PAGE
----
Beaten

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Cough CLICK! Cough. Thanks.

Well, this is a market that has gone from free-falling (August, September) to unbreakable (October 2nd to the present). If there is good news, the market vaults skyward. If there is bad news, the market might be soft for a few hours, but then it will either dismiss the news or assess it through a more positive lens. The market wants to go up, and it is doing so.

The title of this post is "Beaten" not because I am in such a state – – hope springs eternal in the bearish breast! – – but because this market has made a lot of progress beating the bear out of me. That is a dangerous thing, because the market likewise did a sensational job torturing the bear out of me for the entire year through July, which resulted in capturing only a fraction of the long-awaited drop we enjoyed all-too-briefly this summer.

I also sense the bear in me is beaten up because I've been participating on the long side much more than I have in the past. I have been cheerfully buying stocks that would normally make me wretch, including the likes of – God help me – Bank of America. My greatest success lately is with junk like MTG which enjoyed back-to-back double-percentage-point gains the past couple of trading sessions.

Although I am a chartist, and not a news analyst, I must say that the market's explosive move higher over the past five weeks is based on the most dubious of "good news". When we've reached a point where the market jolts higher over things like new bailout packages and prime minister resignations, it's all become a pretty sad state of affairs. I cannot help but think of Michael Burry (who made a huge fortune shorting the real estate bubble four years ago) screaming obscenties in 2007 as the market refused to break. I feel the same way; I'm getting really, really sick of waiting.

Just to add salt to the wound, lately I've been dealing with having a respectable profit in the middle of the day only to see it get completely trampled by some new jolt of surprise news. The latest was, of course, Silvio Berlusconi, whose pledge to resign put super-chargers on both the Euro and ES. It is, to say the least, frustrating. My long positions, at least, take away some of the sting.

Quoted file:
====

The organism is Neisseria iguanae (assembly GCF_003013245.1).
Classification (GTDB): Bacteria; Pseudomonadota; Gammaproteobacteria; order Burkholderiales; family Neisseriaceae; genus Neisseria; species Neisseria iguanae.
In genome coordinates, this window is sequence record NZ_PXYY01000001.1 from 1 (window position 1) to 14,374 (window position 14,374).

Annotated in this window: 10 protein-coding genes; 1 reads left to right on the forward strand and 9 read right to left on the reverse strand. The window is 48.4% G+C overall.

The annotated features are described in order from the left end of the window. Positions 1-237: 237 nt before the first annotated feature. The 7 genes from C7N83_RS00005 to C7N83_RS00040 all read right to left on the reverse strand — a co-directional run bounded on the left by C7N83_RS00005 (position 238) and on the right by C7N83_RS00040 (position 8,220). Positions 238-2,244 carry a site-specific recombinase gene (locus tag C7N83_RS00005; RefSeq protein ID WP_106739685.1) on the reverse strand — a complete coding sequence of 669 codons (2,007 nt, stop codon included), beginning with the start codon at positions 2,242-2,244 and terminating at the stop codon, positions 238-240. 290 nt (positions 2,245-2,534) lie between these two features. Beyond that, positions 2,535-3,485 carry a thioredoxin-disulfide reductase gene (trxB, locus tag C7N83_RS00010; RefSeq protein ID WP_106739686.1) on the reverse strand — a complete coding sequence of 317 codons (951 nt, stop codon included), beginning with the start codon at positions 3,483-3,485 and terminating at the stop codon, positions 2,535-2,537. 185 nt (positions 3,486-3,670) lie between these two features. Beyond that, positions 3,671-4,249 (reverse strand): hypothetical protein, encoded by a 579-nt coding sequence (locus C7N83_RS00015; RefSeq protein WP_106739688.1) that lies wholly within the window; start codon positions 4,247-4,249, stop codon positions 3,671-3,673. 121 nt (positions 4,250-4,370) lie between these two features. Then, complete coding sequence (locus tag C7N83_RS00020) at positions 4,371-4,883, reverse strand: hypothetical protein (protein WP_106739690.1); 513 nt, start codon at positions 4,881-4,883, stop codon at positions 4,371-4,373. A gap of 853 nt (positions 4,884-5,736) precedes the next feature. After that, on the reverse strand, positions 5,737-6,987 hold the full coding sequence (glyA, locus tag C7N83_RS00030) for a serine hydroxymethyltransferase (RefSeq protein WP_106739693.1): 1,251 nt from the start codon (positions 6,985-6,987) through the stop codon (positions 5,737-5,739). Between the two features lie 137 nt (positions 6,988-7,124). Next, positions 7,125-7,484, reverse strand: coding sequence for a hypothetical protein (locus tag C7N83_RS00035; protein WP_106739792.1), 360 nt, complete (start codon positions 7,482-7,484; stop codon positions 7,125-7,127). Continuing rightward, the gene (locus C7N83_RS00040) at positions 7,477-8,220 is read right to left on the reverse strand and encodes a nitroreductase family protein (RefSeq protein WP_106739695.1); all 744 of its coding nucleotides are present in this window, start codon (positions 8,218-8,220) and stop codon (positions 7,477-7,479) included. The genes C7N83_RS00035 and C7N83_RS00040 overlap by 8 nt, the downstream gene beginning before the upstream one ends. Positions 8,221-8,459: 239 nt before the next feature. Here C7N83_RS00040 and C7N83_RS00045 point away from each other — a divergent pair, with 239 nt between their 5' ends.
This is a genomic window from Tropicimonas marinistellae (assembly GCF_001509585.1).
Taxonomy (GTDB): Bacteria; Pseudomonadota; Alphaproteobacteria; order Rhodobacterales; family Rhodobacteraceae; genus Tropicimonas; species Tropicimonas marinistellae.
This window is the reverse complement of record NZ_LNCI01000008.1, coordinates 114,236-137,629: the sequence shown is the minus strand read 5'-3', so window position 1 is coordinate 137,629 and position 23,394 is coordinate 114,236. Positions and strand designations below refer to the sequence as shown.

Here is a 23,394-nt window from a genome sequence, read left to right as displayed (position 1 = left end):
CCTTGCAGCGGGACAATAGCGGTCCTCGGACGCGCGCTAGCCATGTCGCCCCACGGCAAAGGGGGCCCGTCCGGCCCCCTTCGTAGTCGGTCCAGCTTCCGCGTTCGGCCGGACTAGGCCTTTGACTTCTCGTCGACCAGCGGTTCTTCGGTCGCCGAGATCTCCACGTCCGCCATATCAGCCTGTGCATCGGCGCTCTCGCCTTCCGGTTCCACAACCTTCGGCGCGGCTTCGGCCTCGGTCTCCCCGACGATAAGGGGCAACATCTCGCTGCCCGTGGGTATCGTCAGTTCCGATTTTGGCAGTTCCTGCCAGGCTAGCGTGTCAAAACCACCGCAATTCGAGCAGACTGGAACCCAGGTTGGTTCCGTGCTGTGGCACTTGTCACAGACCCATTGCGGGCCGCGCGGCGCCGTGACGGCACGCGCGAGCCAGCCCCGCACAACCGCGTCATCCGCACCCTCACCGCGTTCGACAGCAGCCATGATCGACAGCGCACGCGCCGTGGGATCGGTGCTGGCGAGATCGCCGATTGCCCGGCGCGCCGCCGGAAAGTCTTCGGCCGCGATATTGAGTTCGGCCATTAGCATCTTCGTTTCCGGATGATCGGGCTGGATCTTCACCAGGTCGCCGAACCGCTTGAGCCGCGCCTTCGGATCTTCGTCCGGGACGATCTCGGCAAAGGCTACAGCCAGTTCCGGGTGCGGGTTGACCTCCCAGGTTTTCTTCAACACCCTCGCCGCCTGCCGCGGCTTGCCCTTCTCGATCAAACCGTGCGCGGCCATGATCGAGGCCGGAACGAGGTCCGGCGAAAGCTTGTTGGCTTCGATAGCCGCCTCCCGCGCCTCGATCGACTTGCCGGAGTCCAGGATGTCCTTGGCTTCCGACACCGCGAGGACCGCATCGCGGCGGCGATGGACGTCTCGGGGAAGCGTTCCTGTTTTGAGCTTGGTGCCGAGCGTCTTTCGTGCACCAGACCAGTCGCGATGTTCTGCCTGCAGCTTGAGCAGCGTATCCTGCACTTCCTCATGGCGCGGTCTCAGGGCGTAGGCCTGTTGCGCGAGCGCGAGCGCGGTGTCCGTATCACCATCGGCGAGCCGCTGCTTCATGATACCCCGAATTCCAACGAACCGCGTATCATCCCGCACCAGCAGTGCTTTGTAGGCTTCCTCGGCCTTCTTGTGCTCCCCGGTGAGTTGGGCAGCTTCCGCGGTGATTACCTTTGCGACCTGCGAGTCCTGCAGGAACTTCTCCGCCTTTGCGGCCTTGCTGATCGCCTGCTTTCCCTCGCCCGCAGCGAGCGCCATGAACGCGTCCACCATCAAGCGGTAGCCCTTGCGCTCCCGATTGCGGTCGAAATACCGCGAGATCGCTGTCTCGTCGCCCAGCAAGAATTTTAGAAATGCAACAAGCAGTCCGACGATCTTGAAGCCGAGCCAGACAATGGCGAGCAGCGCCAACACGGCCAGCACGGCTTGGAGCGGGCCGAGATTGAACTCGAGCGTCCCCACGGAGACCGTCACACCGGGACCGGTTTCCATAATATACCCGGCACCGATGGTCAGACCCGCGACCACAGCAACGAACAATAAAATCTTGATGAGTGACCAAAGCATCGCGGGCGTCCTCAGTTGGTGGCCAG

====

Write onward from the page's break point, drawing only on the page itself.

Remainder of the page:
It's all about the Euro, of course, It's said we are all Keynesians now. That isn't true. We're all FOREX traders now. In 2008, we topped, diddled around a horizontal line, then finally fell. At present, we dropped (beneath a much heftier pattern) and are currently in "diddle" mode, which is kinda like torture.

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The more exotic NZD/USD tells a similar story. We cannot party until currencies fall apart. Period. End of story.

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Energy has been alarmingly strong. The last line of defense on crude oil is that broken trendline (which, funny enough, lines up with the psychologically-important $100 level).

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The ES had its "kiss of death" with its broken trendline but, curses upon curses, the market has found the strength and resolve, bless its heart, to assert its way toward that line again. If we cross it, things go from messy to ungodly messy.

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You can probably detect my exasperation, since you needn't read between the lines to get it. But what can we do? Take things one chart at a time and one day at a time. The big picture still tells me that, politics or no politics, things will eventually break. I only hope my sanity remains intact once that joyous day arrives. I'm starting to wonder if it ever will.

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